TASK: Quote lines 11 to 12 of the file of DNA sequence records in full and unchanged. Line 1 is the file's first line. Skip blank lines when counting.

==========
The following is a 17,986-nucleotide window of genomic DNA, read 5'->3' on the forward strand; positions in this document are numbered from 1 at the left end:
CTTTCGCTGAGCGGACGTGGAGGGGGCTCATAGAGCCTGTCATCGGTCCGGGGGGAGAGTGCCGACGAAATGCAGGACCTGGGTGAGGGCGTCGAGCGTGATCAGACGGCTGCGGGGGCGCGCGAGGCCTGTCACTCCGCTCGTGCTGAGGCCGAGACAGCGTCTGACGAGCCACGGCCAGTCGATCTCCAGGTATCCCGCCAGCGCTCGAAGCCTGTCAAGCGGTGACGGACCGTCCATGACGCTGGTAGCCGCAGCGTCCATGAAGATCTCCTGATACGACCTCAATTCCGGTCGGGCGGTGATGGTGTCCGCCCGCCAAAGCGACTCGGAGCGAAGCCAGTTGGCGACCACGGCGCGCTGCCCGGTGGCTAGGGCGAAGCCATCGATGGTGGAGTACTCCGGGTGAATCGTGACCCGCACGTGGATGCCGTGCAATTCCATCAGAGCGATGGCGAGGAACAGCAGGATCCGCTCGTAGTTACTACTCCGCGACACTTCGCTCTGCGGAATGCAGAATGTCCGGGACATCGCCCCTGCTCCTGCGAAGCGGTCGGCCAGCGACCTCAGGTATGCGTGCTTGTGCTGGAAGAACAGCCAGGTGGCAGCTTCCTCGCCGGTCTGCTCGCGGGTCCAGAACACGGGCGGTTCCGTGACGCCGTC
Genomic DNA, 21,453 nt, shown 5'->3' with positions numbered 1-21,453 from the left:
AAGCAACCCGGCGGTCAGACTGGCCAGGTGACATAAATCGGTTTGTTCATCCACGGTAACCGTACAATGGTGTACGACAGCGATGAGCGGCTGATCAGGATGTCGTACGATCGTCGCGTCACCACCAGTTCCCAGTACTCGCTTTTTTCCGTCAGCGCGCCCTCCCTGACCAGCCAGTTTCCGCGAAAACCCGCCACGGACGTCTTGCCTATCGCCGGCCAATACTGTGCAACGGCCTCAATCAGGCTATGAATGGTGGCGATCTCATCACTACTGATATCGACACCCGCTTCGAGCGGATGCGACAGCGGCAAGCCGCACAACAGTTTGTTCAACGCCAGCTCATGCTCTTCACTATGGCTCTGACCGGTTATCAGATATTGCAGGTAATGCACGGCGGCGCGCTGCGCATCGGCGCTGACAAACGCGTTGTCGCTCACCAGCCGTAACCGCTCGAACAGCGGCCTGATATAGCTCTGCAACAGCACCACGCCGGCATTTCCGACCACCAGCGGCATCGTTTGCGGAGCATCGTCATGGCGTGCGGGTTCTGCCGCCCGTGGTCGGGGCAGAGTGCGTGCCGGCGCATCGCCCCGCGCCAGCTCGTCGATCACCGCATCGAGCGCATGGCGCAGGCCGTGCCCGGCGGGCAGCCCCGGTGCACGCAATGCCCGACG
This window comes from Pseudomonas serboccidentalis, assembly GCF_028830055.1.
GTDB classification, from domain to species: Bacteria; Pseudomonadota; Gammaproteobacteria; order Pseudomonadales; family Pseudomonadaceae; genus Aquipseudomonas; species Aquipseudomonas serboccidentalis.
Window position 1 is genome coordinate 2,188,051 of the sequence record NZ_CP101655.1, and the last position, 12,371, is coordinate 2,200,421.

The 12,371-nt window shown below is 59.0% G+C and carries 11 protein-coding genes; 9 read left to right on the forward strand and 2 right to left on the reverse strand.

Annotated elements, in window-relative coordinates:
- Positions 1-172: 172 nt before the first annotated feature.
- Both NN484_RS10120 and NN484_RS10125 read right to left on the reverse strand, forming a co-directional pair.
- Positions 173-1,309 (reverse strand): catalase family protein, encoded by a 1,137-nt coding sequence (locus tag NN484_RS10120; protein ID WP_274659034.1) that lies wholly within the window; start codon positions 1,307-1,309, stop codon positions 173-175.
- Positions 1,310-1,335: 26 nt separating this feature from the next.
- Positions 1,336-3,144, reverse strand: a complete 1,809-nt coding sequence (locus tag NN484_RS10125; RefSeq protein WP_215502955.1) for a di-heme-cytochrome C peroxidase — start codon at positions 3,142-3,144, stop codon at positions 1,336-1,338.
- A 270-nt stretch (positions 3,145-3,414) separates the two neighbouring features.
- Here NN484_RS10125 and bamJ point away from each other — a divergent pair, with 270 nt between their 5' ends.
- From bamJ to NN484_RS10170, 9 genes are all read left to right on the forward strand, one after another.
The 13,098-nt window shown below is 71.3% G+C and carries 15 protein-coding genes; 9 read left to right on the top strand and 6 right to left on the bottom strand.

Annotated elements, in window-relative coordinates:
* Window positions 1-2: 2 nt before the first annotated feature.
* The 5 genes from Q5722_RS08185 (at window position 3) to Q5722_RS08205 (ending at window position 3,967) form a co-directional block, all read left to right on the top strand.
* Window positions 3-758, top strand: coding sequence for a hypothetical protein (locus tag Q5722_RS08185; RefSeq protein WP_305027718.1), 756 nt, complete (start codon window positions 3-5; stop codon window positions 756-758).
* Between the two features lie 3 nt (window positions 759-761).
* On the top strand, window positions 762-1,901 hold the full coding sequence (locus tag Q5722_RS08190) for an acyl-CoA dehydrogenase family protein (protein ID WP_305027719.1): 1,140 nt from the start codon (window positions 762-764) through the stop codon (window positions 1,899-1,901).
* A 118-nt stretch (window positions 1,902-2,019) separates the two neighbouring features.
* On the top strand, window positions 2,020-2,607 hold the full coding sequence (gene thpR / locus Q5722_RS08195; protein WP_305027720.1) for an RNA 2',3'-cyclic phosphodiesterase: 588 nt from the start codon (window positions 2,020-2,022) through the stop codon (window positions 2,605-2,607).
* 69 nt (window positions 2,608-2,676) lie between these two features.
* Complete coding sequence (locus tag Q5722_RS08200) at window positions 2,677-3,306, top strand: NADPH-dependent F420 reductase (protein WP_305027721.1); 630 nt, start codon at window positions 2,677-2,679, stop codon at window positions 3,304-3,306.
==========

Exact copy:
- Both NN484_RS10120 and NN484_RS10125 read right to left on the reverse strand, forming a co-directional pair.
- Positions 173-1,309 (reverse strand): catalase family protein, encoded by a 1,137-nt coding sequence (locus tag NN484_RS10120; protein ID WP_274659034.1) that lies wholly within the window; start codon positions 1,307-1,309, stop codon positions 173-175.